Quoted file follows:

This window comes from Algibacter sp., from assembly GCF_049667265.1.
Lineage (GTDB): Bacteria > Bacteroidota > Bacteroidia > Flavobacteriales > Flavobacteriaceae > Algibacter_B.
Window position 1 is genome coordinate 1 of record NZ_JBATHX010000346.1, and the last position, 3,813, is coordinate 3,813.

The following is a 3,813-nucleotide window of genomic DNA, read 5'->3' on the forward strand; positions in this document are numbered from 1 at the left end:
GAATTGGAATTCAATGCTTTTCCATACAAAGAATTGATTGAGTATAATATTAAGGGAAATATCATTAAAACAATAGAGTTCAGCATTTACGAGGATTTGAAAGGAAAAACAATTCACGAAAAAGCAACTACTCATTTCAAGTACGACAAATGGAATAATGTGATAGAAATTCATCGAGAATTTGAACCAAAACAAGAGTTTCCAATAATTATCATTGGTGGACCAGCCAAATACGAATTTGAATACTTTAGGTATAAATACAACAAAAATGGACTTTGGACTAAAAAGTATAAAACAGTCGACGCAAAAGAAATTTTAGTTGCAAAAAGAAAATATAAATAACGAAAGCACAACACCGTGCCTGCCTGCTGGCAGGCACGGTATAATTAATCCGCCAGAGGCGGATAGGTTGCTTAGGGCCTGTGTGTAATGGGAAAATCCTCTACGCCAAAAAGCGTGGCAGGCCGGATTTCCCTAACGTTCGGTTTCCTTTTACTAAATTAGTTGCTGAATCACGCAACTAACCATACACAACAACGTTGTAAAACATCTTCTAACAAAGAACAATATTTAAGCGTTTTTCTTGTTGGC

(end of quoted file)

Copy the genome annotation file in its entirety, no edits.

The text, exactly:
This window comes from Algibacter sp., from assembly GCF_049667265.1.
Lineage (GTDB): Bacteria > Bacteroidota > Bacteroidia > Flavobacteriales > Flavobacteriaceae > Algibacter_B.
Window position 1 is genome coordinate 1 of record NZ_JBATHX010000346.1, and the last position, 3,813, is coordinate 3,813.

The following is a 3,813-nucleotide window of genomic DNA, read 5'->3' on the forward strand; positions in this document are numbered from 1 at the left end:
GAATTGGAATTCAATGCTTTTCCATACAAAGAATTGATTGAGTATAATATTAAGGGAAATATCATTAAAACAATAGAGTTCAGCATTTACGAGGATTTGAAAGGAAAAACAATTCACGAAAAAGCAACTACTCATTTCAAGTACGACAAATGGAATAATGTGATAGAAATTCATCGAGAATTTGAACCAAAACAAGAGTTTCCAATAATTATCATTGGTGGACCAGCCAAATACGAATTTGAATACTTTAGGTATAAATACAACAAAAATGGACTTTGGACTAAAAAGTATAAAACAGTCGACGCAAAAGAAATTTTAGTTGCAAAAAGAAAATATAAATAACGAAAGCACAACACCGTGCCTGCCTGCTGGCAGGCACGGTATAATTAATCCGCCAGAGGCGGATAGGTTGCTTAGGGCCTGTGTGTAATGGGAAAATCCTCTACGCCAAAAAGCGTGGCAGGCCGGATTTCCCTAACGTTCGGTTTCCTTTTACTAAATTAGTTGCTGAATCACGCAACTAACCATACACAACAACGTTGTAAAACATCTTCTAACAAAGAACAATATTTAAGCGTTTTTCTTGTTGGC